At the start of the year, the Obama administration launched a large scale effort targeting recent immigrants who have already been ordered to leave the country. More than 120 adults and children have already been apprehended in raids conducted in several states.

The effort, so far has been mainly targeting immigrants who arrived from Central America. What is troubling, however, is the fact that despite claiming that ICE is only looking for those who have already been ordered to be deported, it appears that the U.S. Immigration and Customs Enforcement (ICE) agents grab whichever people they can find who cannot prove their legal US status.

These ICE raids are also happening here in NJ.  Those who may be targeted by the ICE, or those who may find themselves in a position of being questioned by the ICE officer should know their legal rights.

If the Immigration Service comes to your home:

  • DO NOT OPEN THE DOOR!
  • Ask to see a Search Warrant. If the official does not show you one, you do not have to open the door.
  • Do not sign anything, especially an Order of Voluntary Departure, without first talking to a lawyer.
  • Do not answer questions. Do not tell them anything about where you were born or how you came to the United States.
  • Do not show any documents if the officials do not show you a Search Warrant.
  • Do not allow the official to enter your home. If you allow them in, you lose some of your rights.
  • DO NOT open the door for any strangers who say they are looking for someone else.

If the Immigration Service arrests you:

  • Do not answer any questions.
  • Do not say anything about where you were born or how you entered the United States.
  • Do not show any documents, except a letter from a lawyer. Do not show any false documents!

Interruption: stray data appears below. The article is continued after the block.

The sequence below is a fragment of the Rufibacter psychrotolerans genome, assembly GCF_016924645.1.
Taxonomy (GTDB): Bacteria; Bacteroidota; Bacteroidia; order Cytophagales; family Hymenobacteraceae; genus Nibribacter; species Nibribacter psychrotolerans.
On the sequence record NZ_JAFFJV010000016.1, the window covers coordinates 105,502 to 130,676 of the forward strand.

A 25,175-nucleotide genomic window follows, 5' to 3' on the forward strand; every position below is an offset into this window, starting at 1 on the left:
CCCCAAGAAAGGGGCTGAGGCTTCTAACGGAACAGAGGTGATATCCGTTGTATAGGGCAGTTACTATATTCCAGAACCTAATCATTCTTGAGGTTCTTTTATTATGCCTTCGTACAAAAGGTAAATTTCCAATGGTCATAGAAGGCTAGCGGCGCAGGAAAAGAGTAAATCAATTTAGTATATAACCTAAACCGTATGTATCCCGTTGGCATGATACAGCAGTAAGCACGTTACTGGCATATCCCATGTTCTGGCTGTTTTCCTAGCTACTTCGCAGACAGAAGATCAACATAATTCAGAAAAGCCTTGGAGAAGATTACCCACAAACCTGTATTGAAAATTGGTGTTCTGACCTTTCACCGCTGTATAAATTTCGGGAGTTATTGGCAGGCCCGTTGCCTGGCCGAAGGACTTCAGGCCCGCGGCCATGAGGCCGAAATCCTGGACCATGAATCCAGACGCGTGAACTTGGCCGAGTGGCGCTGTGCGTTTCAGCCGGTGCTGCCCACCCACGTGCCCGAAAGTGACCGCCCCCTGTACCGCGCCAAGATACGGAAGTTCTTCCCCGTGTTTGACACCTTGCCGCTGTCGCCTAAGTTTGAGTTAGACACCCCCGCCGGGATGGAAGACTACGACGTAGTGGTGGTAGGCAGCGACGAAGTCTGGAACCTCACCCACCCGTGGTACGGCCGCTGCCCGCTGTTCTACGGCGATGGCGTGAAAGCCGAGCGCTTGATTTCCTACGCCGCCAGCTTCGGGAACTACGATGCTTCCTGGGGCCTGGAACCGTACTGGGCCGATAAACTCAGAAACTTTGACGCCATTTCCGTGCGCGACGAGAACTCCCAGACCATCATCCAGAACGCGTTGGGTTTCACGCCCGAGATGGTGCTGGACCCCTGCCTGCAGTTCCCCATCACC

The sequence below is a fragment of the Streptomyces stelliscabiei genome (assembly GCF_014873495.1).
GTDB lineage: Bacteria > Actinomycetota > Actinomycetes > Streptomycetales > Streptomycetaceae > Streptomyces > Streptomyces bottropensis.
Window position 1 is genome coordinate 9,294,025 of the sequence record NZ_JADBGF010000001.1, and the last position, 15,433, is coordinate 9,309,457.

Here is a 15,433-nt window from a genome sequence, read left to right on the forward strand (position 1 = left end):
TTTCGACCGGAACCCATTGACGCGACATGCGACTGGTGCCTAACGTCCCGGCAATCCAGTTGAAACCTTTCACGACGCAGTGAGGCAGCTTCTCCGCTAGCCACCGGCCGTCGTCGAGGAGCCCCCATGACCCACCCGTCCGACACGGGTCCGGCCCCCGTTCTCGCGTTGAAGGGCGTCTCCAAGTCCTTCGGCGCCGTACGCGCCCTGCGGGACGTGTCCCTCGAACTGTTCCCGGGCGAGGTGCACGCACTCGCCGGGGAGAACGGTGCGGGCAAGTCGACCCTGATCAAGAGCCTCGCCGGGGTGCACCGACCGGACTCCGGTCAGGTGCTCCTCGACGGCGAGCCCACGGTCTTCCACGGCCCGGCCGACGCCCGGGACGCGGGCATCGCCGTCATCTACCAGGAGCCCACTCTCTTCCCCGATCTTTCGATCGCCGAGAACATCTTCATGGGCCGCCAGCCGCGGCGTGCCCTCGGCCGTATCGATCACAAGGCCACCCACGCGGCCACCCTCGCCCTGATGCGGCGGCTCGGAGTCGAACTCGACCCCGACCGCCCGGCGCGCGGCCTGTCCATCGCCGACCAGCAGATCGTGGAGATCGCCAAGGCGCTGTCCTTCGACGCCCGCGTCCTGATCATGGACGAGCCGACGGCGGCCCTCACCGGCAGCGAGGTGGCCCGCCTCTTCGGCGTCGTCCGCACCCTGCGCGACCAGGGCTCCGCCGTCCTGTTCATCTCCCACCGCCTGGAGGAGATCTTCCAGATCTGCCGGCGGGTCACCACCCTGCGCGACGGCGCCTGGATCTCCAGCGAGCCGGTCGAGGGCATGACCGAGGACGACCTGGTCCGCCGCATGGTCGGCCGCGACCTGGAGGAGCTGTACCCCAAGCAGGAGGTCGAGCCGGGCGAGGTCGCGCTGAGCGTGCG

• Do not sign anything, especially an Order of Voluntary Departure, without first talking to a lawyer.
  • Tell the Immigration Service official that you want your hearing in the city closest to where you live where there is an immigration court (so that they do not transfer your case).
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7 Things to get done before the end of 2015

 

christmas.tree.jpg

Although most people like to start their new to-do lists in January, the end of the year is actually a great time to wrap things up to start 2016 fresh. Here are some ideas of few things you can still do before 2015 ends.

1. Everyone is entitled to one free credit report every year on AnnualCreditReport.com.
Although it doesn’t include your credit score, the free report will provide you with a copy of your full credit history.
2. Don’t wait till the New Year to start your resolution to straighten out your life. It’s not too late to get that will done,  or to file an enforcement motion.
3. Make the upcoming tax season easier on yourself by organizing your bills, receipts, pay stubs, and files before the start of the new year.
4. Donate to your favorite nonprofit organization before the end of the year so you can claim your contributions as a 2015 tax deduction and help lower your tax bill. You may also be able to declutter your house and start on the next item on this list.
5. Get to cleaning for a fresh start to a new year. You definitely don’t want your clutter to carry on into 2016. This will put you in a better mood and mind-set when it comes to starting new resolutions, because a clear space can represent a blank slate and new beginnings.
6. Make sure you’ve spent the money in your Flexible Spending Account, because it will expire by the end of the month. You may be allowed to file an extension if you haven’t used up all your FSA dollars, but check your company policy first.
7. Finish at least 1 thing you wanted to accomplish in 2015 but have not yet been able to get to. This way you will finish 2015 on a high note with a sense of accomplishment.

 

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Thanksgiving aka “Drinksgiving” 

Happy Thanksgiving word cloud

Wishing you a HAPPY & SAFE THANKSGIVING

In addition to the start of the Holiday Season, Thanksgiving Eve unfortunately also kicks off the season for drunk driving.